Re: HighWire Press's Free Online Archive

From: Stevan Harnad <>
Date: Fri, 16 Nov 2001 21:13:33 +0000

> On Fri, 16 Nov 2001, Peter Suber wrote:
> > * HighWire Press is now the world's largest free online archive of articles
> > in the life sciences and overall second only on to the NASA's Astrophysics
> > Data System. HighWire now hosts 100 journals that provide free online
> > access to their full-texts, including back issues, and it recently hosted
> > its 330,000th free online article.

P.S. HighWire is not second only to the NASA archive. The NECI
Scientific Literature Digital Library
(which describes itself as "Earth's largest free full-text index of
scientific literature"), though it too may not be the largest, is,
with 500,000+ free online articles in computer science, bigger than
HighWire's free online collection.

But no one should be crowing about being the biggest while the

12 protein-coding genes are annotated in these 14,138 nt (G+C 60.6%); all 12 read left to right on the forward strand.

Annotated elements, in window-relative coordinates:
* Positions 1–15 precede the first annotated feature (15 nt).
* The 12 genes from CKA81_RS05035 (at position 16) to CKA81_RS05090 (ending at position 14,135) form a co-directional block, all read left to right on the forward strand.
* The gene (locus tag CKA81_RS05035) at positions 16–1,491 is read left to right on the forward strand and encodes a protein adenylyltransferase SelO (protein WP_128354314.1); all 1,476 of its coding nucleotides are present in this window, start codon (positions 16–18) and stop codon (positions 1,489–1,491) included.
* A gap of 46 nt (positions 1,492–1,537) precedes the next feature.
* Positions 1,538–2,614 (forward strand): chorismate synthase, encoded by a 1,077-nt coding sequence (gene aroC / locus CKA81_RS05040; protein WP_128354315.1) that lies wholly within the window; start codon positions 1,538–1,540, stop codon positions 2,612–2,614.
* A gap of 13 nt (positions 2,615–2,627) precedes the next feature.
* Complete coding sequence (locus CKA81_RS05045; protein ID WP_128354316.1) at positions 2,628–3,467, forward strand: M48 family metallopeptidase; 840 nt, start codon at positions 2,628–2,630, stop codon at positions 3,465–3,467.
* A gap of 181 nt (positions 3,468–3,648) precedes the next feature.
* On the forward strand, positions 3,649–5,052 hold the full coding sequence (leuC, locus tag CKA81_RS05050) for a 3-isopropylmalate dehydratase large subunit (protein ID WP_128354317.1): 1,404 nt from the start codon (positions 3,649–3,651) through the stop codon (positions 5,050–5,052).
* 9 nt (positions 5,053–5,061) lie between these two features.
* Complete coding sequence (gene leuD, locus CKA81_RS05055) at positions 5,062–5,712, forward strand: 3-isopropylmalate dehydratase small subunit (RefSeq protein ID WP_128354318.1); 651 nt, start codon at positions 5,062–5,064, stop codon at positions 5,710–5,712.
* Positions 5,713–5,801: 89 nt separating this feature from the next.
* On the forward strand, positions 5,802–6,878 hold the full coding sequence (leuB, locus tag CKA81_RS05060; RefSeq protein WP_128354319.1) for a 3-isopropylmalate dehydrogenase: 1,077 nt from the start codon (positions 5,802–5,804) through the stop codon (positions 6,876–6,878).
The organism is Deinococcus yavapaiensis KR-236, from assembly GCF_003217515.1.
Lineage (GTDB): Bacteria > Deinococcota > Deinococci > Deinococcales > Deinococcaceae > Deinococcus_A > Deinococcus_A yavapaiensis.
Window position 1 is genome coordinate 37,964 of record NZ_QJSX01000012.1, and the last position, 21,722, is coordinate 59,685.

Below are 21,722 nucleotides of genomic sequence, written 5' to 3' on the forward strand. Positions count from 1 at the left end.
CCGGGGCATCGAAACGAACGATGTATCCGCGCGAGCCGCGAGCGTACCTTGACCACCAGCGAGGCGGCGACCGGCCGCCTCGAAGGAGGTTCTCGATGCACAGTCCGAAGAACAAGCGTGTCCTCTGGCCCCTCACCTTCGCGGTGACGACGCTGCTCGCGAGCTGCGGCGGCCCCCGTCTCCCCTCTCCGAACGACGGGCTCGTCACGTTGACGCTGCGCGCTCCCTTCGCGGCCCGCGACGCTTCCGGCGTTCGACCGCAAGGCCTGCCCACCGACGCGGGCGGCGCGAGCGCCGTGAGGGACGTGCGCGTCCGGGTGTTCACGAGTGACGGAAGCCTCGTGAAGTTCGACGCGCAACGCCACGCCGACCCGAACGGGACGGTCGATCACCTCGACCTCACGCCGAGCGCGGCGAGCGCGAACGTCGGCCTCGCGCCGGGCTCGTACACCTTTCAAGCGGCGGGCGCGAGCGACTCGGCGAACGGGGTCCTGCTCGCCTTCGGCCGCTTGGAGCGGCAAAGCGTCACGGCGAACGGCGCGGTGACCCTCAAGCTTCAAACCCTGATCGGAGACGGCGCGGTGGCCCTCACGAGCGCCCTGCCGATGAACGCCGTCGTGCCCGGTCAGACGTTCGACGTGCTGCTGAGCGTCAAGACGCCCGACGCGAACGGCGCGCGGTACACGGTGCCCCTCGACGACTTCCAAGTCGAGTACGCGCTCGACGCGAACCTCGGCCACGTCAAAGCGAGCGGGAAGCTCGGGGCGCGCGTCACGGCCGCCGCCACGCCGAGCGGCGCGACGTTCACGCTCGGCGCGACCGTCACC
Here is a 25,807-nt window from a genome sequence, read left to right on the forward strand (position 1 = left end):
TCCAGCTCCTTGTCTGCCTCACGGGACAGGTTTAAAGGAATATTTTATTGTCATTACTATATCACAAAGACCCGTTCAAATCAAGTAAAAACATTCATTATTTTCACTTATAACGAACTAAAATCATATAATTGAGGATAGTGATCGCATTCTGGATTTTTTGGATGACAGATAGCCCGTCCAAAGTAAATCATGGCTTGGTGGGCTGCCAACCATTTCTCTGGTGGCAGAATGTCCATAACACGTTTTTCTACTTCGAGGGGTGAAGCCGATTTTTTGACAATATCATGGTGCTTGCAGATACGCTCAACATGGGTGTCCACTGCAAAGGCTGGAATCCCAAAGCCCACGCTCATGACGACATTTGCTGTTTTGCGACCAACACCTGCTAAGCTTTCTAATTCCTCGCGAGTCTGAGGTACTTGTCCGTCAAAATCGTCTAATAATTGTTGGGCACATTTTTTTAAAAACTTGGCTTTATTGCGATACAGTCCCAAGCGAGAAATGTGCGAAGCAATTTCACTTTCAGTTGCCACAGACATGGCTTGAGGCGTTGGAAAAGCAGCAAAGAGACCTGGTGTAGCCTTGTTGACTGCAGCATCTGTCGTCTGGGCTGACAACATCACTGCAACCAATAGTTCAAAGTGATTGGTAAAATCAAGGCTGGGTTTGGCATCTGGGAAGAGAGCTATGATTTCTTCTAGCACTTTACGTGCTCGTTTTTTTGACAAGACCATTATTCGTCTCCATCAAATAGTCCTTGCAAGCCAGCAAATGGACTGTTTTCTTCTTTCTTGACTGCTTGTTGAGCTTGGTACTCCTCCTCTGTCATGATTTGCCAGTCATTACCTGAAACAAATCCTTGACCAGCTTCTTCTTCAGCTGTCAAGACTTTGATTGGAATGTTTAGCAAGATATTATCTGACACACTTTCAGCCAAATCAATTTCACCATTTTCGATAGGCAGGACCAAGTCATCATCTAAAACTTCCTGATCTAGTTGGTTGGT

more (and perhaps much more) than at least 2 million articles
that appear EVERY YEAR in the world's 20,000 refereed journals
are still far from free online.

All the totals mentioned are just cumulative totals across the years.
The Physics Archive [], for example, has over 150,000
articles, but cumulated across 10 years! At that rate, even for this
most advanced of all the self-archiving disciplines, the year 2011 will
be the first in which ALL the articles published in physics that
year will be accessible for free for all:

This is why institution-based self-archiving now needs to be vigorously
supported and promoted to fast-forward us all to the optimal and
inevitable for research and researchers.

    Harnad, S. (2001) The Self-Archiving Initiative. Nature 410: 1024-1025
    Nature WebDebates version:
    Fuller version:
    The Author/Institution Self-Archiving Initiative to Free the Refereed
    Research Literature Online.

All interested parties are invited to join the international discussion
on this (in 3 languages!) currently going on from Nov 15 - Nov 30 at:

Stevan Harnad

NOTE: A complete archive of the ongoing discussion of providing free
access to the refereed journal literature online is available at the
American Scientist September Forum (98 & 99 & 00 & 01):

You may join the list at the amsci site.

Discussion can be posted to:
Received on Fri Nov 16 2001 - 21:14:47 GMT

This archive was generated by hypermail 2.3.0 : Fri Dec 10 2010 - 19:46:18 GMT